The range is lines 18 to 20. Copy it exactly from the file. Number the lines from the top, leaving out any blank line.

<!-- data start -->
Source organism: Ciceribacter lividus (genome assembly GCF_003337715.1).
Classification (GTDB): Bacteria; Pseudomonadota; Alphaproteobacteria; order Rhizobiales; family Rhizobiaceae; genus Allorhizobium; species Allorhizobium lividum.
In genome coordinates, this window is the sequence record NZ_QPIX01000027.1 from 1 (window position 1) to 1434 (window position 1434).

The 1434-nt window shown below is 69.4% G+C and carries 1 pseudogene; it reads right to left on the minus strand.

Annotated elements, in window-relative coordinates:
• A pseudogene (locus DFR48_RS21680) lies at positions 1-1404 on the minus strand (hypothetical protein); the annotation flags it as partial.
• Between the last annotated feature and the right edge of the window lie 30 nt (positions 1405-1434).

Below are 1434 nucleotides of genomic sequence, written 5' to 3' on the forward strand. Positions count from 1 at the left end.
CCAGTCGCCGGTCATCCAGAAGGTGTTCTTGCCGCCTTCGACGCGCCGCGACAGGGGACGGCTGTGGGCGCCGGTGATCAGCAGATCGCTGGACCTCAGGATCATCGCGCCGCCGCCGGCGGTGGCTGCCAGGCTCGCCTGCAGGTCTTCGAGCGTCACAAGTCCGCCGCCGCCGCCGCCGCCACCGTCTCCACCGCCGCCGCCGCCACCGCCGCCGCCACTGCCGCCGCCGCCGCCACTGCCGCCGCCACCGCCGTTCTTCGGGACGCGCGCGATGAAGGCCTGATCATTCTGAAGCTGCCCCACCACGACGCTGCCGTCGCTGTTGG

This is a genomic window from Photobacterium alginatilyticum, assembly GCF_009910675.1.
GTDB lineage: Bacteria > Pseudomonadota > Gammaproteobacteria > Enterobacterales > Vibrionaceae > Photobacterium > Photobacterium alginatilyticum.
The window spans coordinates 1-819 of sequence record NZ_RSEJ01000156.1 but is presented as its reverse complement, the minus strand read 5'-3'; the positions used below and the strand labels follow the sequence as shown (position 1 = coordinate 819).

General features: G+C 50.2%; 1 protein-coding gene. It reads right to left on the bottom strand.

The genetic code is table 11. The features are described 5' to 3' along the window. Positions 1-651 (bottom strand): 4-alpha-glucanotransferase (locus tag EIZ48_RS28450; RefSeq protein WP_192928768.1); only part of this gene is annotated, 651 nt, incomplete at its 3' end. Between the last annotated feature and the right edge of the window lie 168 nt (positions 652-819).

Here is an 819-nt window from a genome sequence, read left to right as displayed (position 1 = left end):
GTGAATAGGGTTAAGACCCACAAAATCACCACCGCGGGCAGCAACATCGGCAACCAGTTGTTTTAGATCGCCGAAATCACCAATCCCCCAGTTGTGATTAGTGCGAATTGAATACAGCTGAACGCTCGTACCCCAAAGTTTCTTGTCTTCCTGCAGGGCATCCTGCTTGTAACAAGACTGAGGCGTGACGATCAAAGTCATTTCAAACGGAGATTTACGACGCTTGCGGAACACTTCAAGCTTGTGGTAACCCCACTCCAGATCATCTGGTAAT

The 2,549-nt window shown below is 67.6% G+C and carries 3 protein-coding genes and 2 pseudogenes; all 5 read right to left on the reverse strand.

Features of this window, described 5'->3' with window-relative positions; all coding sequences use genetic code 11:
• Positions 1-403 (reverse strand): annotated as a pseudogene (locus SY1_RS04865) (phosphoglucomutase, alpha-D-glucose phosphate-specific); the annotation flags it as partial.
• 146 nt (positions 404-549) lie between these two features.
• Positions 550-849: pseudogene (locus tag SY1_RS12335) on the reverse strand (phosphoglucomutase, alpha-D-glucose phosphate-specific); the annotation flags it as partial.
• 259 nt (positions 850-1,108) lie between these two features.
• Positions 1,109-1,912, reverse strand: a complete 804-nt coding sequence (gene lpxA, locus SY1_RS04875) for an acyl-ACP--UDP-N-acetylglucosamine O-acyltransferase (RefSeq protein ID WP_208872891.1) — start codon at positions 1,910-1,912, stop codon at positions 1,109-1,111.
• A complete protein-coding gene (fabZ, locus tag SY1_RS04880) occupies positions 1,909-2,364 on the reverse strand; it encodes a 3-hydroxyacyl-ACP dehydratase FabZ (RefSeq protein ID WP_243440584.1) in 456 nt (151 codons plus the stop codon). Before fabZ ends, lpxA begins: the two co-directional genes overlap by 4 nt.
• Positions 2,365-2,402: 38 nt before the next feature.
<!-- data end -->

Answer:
Features of this window, described 5'->3' with window-relative positions; all coding sequences use genetic code 11:
• Positions 1-403 (reverse strand): annotated as a pseudogene (locus SY1_RS04865) (phosphoglucomutase, alpha-D-glucose phosphate-specific); the annotation flags it as partial.
• 146 nt (positions 404-549) lie between these two features.